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Redox Biol. 2018 May;15:441-451. doi: 10.1016/j.redox.2018.01.003. Epub 2018 Jan 5.

2-Chlorohexadecanoic acid induces ER stress and mitochondrial dysfunction in brain microvascular endothelial cells.

Author information

1
Gottfried Schatz Research Center for Signaling, Metabolism and Aging, Molecular Biology and Biochemistry, Medical University of Graz, Austria. Electronic address: eva.bernhart@medunigraz.at.
2
Gottfried Schatz Research Center for Signaling, Metabolism and Aging, Molecular Biology and Biochemistry, Medical University of Graz, Austria. Electronic address: nora.kogelnik@medunigraz.at.
3
Gottfried Schatz Research Center for Signaling, Metabolism and Aging, Molecular Biology and Biochemistry, Medical University of Graz, Austria. Electronic address: j.prasch@medunigraz.at.
4
Gottfried Schatz Research Center for Signaling, Metabolism and Aging, Molecular Biology and Biochemistry, Medical University of Graz, Austria. Electronic address: benjamin.gottschalk@medunigraz.at.
5
Gottfried Schatz Research Center for Signaling, Metabolism and Aging, Molecular Biology and Biochemistry, Medical University of Graz, Austria; BioTechMed Graz, Austria. Electronic address: madeleine.goeritzer@medunigraz.at.
6
Gottfried Schatz Research Center for Signaling, Metabolism and Aging, Molecular Biology and Biochemistry, Medical University of Graz, Austria. Electronic address: m.depaoli@medunigraz.at.
7
Gottfried Schatz Research Center for Signaling, Metabolism and Aging, Molecular Biology and Biochemistry, Medical University of Graz, Austria. Electronic address: helga.reicher@medunigraz.at.
8
Institute of Physiological Chemistry, Medical University of Graz, Austria. Electronic address: christoph.nusshold@medunigraz.at.
9
Gottfried Schatz Research Center for Signaling, Metabolism and Aging, Molecular Biology and Biochemistry, Medical University of Graz, Austria. Electronic address: ioanna.plastira@medunigraz.at.
10
Gottfried Schatz Research Center for Signaling, Metabolism and Aging, Cell Biology, Histology and Embryology, Medical University of Graz, Austria. Electronic address: astrid.hammer@medunigraz.at.
11
Clinical Institute of Medical and Chemical Laboratory Diagnostics, Medical University of Graz, Austria. Electronic address: guenter.fauler@medunigraz.at.
12
Gottfried Schatz Research Center for Signaling, Metabolism and Aging, Molecular Biology and Biochemistry, Medical University of Graz, Austria; BioTechMed Graz, Austria. Electronic address: roland.malli@medunigraz.at.
13
Gottfried Schatz Research Center for Signaling, Metabolism and Aging, Molecular Biology and Biochemistry, Medical University of Graz, Austria; BioTechMed Graz, Austria. Electronic address: wolfgang.graier@medunigraz.at.
14
Gottfried Schatz Research Center for Signaling, Metabolism and Aging, Molecular Biology and Biochemistry, Medical University of Graz, Austria. Electronic address: ernst.malle@medunigraz.at.
15
Gottfried Schatz Research Center for Signaling, Metabolism and Aging, Molecular Biology and Biochemistry, Medical University of Graz, Austria; BioTechMed Graz, Austria. Electronic address: wolfgang.sattler@medunigraz.at.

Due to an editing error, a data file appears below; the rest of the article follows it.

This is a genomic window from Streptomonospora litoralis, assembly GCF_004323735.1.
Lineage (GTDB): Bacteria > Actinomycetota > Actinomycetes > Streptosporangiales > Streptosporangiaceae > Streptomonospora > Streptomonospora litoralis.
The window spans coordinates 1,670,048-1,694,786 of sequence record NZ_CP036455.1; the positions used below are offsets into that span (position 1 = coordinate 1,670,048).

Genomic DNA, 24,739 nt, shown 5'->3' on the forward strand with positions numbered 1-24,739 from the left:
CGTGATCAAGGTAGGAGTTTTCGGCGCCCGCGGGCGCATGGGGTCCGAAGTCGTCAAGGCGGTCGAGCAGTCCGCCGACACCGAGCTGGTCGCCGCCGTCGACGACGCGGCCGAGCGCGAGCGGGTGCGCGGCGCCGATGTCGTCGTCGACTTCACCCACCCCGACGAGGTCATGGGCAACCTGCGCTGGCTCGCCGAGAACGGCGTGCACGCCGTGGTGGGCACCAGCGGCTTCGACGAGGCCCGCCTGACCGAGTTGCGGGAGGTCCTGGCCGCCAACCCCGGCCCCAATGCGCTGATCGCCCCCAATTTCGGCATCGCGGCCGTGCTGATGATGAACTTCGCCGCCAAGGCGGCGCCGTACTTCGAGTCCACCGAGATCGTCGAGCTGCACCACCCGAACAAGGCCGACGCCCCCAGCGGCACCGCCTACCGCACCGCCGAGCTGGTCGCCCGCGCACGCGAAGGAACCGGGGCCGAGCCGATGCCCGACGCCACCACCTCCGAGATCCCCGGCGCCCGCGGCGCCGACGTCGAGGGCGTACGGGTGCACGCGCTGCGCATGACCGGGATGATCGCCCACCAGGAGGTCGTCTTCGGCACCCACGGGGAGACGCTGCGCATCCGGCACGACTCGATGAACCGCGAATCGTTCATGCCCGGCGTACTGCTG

Abstract

Peripheral leukocytes induce blood-brain barrier (BBB) dysfunction through the release of cytotoxic mediators. These include hypochlorous acid (HOCl) that is formed via the myeloperoxidase-H2O2-chloride system of activated phagocytes. HOCl targets the endogenous pool of ether phospholipids (plasmalogens) generating chlorinated inflammatory mediators like e.g. 2-chlorohexadecanal and its conversion product 2-chlorohexadecanoic acid (2-ClHA). In the cerebrovasculature these compounds inflict damage to brain microvascular endothelial cells (BMVEC) that form the morphological basis of the BBB. To follow subcellular trafficking of 2-ClHA we synthesized a 'clickable' alkyne derivative (2-ClHyA) that phenocopied the biological activity of the parent compound. Confocal and superresolution structured illumination microscopy revealed accumulation of 2-ClHyA in the endoplasmic reticulum (ER) and mitochondria of human BMVEC (hCMEC/D3 cell line). 2-ClHA and its alkyne analogue interfered with protein palmitoylation, induced ER-stress markers, reduced the ER ATP content, and activated transcription and secretion of interleukin (IL)-6 as well as IL-8. 2-ClHA disrupted the mitochondrial membrane potential and induced procaspase-3 and PARP cleavage. The protein kinase R-like ER kinase (PERK) inhibitor GSK2606414 suppressed 2-ClHA-mediated activating transcription factor 4 synthesis and IL-6/8 secretion, but showed no effect on endothelial barrier dysfunction and cleavage of procaspase-3. Our data indicate that 2-ClHA induces potent lipotoxic responses in brain endothelial cells and could have implications in inflammation-induced BBB dysfunction.

KEYWORDS:

Apoptosis; Blood-brain barrier; Lipotoxicity; Myeloperoxidase; Neuroinflammation; Structured illumination microscopy

PMID:
29413957
PMCID:
PMC5975063
DOI:
10.1016/j.redox.2018.01.003
[Indexed for MEDLINE]
Free PMC Article

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